Now this disinterest in listeners wishes became even more obvious after the “firing.” Five thousand signatures, several thousand emails, and one-side polls by the Stranger (only 8% of roughly 1500 people agreed with the dismissal), and thousands of friends on Facebook pages asking for my return—it didn’t matter to KUOW. I talked to Jeff Hansen, the program director a few days after my release. I asked him explicitly—wouldn’t all that feedback be reason for us to sit down and figure out an approach whereby my weather segment could be saved, perhaps with another host. He said no—it did not matter (in fact he noted that explicitly on a statement he put up on their web site, which they changed a few days later!). I asked, if there were 10,000 or 20,000 signatures, would that change his mind?…..he said no. The number of listener supporters did not matter. That really took me aback—this from the Program Director of OUR local public radio station.

A day later I was interviewed by KUOW’s Debra Wong, who was doing a “news” story on my firing (this seemed really inappropriate to me—and the final story WAS highly skewed). During the interview we talked about the huge listener reaction to my firing and she asked---“Why should KUOW care?—a few thousand listeners are only a small proportion of our weekly audience” I was really shocked by this comment….and you could tell she really meant it.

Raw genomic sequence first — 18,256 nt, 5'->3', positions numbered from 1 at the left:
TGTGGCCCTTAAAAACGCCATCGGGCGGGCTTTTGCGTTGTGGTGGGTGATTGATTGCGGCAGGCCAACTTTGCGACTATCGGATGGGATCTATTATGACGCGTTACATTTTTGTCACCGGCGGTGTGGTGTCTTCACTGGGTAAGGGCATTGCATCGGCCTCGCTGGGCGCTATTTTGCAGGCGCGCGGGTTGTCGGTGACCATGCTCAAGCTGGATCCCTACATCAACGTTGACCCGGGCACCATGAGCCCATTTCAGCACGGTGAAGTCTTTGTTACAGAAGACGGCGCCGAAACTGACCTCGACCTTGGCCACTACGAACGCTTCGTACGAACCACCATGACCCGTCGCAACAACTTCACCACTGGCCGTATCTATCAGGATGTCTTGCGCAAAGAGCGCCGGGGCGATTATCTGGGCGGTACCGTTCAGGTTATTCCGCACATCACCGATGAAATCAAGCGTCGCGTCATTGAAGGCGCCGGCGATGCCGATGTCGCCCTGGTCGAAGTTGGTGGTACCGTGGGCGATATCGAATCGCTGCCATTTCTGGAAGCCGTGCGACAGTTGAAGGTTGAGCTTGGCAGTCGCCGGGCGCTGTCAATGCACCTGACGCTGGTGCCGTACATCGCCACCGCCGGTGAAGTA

She also told me something else--- an analogy given by Steve Scher when she interviewed him. Steve said the program was like a house---his house. When a guest acted badly, it was very reasonable to kick him out. (Its interesting that she didn’t mention this statement on her radio segment). But I think Steve's analogy was not a good one. This house is owned by the University of Washington. The people (renters) who live in the house and PAY ALL THE BILLS are the listeners and sponsors. Steve is more like the gardener, who is paid by the renters to keep one section of the house (the garden) pleasant to look at. He is an employee—someone who has been tending the garden for a LONG time and likes it a certain way. Now what about me? Originally I was brought in by gardener Steve to do something special in a section of the garden (for free!). The owners really liked it and befriended me. And when I wanted to alter my plot a bit in a way the old gardener was not comfortable with, well you know what has happened. Now how do you think the residents will take it when their EMPLOYEE ejects their friend and tills over the garden section they had grown to love?

I have learned that KUOW is an organization that does not answer to anyone. The UW has a hands-off policy and will not intervene. I know this, because I asked the relevant UW official to intercede before the firing and he said UW would not. I asked Wayne Roth's help (he is the CEO of KUOW), he refused. The KUOW board is a figurehead organization---emails to them by many listeners and myself were never answered.